Bridging generational divides can help people of all ages fight COVID-19
Much of the media narrative about COVID-19 has stated that those at risk of catching the virus are older adults and that young people are not obeying quarantine guidelines and are risking lives of older people, says Paul Nash, who is currently researching the prevalence and effects of ageism in media coverage of the coronavirus and the impacts of virus-related social isolation.
"This is essentially pitting generations against each other rather than encouraging us to work together to solve a problem that spans age groups," he says. "While the mortality rate does still peak for older people and those with underlying health conditions, current research suggests that younger people are also susceptible to contracting the virus and requiring hospitalization. Intergenerational solidarity and community action is the story that we should be telling instead."
As examples of programs that promote intergenerational solidarity, Nash, an instructional associate professor of gerontology, cites the AARP Foundation's, Experience Corps, in which people aged 55 and older aid in literacy skills and develop the reading ability of younger people and Project Shine, which enlists college students to help older immigrants practice English and prepare for the Immigration and Naturalization Service citizenship test.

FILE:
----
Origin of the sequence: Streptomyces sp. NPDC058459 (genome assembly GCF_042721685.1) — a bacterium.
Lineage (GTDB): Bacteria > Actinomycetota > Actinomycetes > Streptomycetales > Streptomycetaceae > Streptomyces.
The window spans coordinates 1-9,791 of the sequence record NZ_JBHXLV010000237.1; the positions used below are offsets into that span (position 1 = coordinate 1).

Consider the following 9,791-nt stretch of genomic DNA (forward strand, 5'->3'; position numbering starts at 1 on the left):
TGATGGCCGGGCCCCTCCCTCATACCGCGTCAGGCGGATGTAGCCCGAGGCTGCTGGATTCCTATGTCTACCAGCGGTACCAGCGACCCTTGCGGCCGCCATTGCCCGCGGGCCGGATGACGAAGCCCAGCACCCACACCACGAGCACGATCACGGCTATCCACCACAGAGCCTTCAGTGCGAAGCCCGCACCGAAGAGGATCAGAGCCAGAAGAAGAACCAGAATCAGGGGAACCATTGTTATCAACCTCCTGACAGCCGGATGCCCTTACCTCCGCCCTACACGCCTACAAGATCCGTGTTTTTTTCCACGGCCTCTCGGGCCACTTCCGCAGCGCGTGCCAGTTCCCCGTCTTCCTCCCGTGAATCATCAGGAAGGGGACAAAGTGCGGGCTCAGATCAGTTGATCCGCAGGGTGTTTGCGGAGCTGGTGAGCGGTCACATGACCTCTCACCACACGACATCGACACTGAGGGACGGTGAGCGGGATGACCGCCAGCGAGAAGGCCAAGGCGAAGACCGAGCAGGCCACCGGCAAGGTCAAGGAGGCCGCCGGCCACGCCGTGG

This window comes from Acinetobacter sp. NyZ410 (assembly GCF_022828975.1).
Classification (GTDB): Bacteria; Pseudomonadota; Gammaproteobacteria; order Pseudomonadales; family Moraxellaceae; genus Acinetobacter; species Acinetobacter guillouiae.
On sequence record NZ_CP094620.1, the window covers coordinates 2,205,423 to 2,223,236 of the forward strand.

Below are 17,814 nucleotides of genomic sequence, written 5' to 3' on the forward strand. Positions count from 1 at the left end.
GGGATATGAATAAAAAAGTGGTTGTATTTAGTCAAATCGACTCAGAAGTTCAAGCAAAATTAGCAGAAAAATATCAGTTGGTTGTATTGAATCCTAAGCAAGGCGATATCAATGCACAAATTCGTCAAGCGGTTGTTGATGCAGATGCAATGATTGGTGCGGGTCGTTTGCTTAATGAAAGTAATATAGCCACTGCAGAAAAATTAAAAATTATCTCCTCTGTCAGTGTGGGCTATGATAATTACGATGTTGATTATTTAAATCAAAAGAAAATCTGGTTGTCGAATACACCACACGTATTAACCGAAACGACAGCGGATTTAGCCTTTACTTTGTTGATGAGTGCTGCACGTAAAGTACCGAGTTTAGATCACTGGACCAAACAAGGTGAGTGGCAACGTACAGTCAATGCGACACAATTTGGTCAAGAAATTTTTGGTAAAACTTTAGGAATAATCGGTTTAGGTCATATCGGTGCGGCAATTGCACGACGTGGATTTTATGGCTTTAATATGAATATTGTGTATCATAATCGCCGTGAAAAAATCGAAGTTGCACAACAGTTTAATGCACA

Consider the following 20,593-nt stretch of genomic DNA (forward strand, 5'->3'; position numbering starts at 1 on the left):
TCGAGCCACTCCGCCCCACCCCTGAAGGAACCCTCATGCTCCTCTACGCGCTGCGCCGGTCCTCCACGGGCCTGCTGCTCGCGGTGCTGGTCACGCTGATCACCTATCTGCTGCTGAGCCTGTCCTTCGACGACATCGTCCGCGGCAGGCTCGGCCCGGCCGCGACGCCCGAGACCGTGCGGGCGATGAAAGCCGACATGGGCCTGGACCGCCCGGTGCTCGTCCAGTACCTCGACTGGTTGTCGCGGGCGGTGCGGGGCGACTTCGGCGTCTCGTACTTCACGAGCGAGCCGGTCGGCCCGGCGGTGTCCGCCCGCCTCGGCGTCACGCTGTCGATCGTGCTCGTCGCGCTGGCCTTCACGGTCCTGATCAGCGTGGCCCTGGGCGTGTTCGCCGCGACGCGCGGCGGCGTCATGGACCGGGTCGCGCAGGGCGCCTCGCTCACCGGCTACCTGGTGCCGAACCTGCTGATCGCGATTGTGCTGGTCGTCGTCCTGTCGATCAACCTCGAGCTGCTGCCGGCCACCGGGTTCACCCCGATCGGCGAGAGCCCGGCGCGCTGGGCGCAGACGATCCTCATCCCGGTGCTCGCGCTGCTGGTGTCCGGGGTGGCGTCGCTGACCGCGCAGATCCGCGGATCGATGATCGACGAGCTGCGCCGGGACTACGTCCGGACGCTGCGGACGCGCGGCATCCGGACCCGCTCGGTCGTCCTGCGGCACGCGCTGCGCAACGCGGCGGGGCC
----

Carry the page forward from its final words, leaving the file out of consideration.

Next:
"These programs counter ageism by underscoring that older people can learn from younger and vice versa," said Nash. "Encouraging intergenerational programs benefits wider society, not just those directly involved."
Nash notes that younger and older adults reaching out to one another during this time of social distancing can help bridge generational divides and also address loneliness, one of the largest global challenges facing society, both in older and younger people.
"For older people, we know that loneliness can be as deadly as smoking 15 cigarettes every day and more dangerous than obesity; however, we are encouraging social isolation/distancing to fight COVID-19," he says. "Social isolation has strong links to depression and anxiety, both of which are heightened at this time of crisis, too. Further, we should adopt the phrasing now used by the WHO, encouraging physical distance and finding alternative ways to maintain social connectivity.. We can use technology for this and assist those for whom the technology may be novel or unusual."
Some of Nash's suggestions:
- Young people distanced from their grandparents can use FaceTime or a similar app to have a "cooking lesson" from a grandparent or older adult.
- Older adults can receive a technology tutorial from a young person, potentially assisting in the fight against social isolation long after the current crisis abates.
- Multiple generations can have a virtual watch party and connect over a movie, dinner or even board game.